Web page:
The currency of guilders in the 19th Century was a silver standard, although "Club crowns" from 1858 to 1865 (or 1866) were minted in gold. 1865 France, Belgium, Italy and Switzerland founded the the Latin Union, in which issues of the coins should regarding value, size, weight, etc. should be decided on. Within the Union, all coins should have been valid. Although Austria had signed a preliminary agreement with the Latin Union in 1867, it failed to achieve the required currency conditions for entry into the union. Nevertheless, as of 1870 a 8-guilder piece (= 8 Florin or 20 francs) and a 4-guilder piece (= 4 Florin or 10 Francs) were minted, which resembled the gold coins of the Latin Union. These coins were minted until 1892, the year in which the "crown currency" (English: Corona) was introduced in Austria.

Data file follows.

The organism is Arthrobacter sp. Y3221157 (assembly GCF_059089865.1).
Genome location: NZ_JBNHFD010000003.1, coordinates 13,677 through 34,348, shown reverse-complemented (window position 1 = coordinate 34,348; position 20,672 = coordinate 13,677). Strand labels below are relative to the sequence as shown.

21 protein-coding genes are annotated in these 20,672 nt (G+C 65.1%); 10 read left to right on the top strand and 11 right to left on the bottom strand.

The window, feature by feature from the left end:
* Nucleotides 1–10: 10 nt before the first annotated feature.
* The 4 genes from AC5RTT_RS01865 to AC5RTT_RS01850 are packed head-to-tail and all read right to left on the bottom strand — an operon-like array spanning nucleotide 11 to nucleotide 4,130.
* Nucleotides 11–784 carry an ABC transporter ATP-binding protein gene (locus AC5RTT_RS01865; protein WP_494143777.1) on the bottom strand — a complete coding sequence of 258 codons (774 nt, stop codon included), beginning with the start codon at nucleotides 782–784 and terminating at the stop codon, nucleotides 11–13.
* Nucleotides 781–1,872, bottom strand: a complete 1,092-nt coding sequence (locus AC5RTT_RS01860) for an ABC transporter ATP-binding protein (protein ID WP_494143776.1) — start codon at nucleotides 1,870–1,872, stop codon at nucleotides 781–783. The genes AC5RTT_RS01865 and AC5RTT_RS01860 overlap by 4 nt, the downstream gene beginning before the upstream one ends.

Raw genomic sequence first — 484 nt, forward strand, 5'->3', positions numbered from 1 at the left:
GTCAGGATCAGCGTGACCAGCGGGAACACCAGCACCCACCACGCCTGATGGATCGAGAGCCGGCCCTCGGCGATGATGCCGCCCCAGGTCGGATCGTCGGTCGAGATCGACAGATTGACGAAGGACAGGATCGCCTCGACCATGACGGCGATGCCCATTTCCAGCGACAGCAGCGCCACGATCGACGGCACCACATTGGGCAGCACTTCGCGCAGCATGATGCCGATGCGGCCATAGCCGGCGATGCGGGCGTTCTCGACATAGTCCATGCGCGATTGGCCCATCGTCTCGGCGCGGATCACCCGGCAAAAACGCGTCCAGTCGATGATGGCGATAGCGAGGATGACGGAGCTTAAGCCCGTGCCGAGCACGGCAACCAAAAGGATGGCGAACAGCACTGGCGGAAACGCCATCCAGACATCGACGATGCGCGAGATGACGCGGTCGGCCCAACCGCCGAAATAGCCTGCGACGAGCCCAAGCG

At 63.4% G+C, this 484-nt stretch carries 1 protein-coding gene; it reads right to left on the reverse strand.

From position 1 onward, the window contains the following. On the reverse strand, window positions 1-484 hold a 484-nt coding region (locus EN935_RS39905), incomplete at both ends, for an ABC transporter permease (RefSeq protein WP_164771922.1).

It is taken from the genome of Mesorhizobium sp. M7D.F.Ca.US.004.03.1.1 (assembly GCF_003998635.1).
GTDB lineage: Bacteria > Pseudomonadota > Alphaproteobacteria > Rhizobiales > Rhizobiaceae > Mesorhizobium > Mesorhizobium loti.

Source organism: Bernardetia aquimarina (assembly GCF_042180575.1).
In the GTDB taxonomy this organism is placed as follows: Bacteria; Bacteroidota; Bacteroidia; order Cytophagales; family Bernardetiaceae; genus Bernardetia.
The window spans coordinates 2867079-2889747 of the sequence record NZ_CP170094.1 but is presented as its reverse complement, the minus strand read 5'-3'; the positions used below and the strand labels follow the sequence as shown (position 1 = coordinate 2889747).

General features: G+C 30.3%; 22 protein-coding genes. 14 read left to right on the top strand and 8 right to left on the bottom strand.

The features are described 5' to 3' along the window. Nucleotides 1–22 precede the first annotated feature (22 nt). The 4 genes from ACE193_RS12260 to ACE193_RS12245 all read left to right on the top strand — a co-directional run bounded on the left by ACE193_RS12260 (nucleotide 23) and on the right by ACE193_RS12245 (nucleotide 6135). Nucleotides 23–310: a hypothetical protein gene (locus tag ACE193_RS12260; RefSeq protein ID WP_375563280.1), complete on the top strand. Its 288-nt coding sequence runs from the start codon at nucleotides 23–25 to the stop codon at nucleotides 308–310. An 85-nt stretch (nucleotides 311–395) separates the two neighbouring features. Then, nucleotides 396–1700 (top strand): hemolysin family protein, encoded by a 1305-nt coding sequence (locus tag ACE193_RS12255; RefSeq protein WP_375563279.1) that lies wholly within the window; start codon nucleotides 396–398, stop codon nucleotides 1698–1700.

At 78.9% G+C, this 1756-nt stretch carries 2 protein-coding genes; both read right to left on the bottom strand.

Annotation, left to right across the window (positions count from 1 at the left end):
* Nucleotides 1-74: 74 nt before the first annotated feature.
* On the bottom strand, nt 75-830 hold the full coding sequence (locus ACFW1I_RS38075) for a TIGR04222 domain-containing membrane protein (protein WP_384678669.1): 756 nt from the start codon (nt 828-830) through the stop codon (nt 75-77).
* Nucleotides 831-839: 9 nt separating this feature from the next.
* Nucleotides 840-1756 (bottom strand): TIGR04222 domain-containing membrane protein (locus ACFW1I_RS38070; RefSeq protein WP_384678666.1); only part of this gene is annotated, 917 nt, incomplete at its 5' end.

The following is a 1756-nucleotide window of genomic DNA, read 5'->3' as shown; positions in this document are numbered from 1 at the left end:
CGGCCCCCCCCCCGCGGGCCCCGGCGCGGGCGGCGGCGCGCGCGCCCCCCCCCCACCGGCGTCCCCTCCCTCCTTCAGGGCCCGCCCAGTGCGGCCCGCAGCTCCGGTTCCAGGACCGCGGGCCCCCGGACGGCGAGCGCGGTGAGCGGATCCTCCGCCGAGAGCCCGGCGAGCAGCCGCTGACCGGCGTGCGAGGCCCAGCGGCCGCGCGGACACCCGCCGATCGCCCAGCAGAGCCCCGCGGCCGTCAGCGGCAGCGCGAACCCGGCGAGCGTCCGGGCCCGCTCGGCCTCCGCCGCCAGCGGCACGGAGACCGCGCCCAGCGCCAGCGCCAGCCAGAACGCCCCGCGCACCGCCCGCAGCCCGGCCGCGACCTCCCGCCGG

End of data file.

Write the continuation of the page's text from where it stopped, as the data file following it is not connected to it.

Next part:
These so-called "trade gold coins", which have a premium on the current price of gold, as are gold bullion coins. These coins are copies by the Mint of Austria and all bear the year 1892, the year in which they were last officially minted. The two motifs are completely identical, except for the nominal specification, which occurred respectively in Florin (Fl) and Franc (Fr). One side shows a portrait of Emperor Franz Joseph I (1848-1916),the other the Austrian Coat of Arms with two denominations. The edge is smooth with engraved edge lettering. Here, too, copper was used as alloy metal.
The annual circulation figure was much lower compared to the ducats. The record year of of the 4-guilder coin with 211,343 pieces was 1977 and of the 8-guilder coin 1968 with 336,719 pieces. In other years, there was no or only very small editions. With 500 minted copies, the last edition of the 8-guilder piece was issued in 1988. The 4-guilder piece was last minted the 1999.
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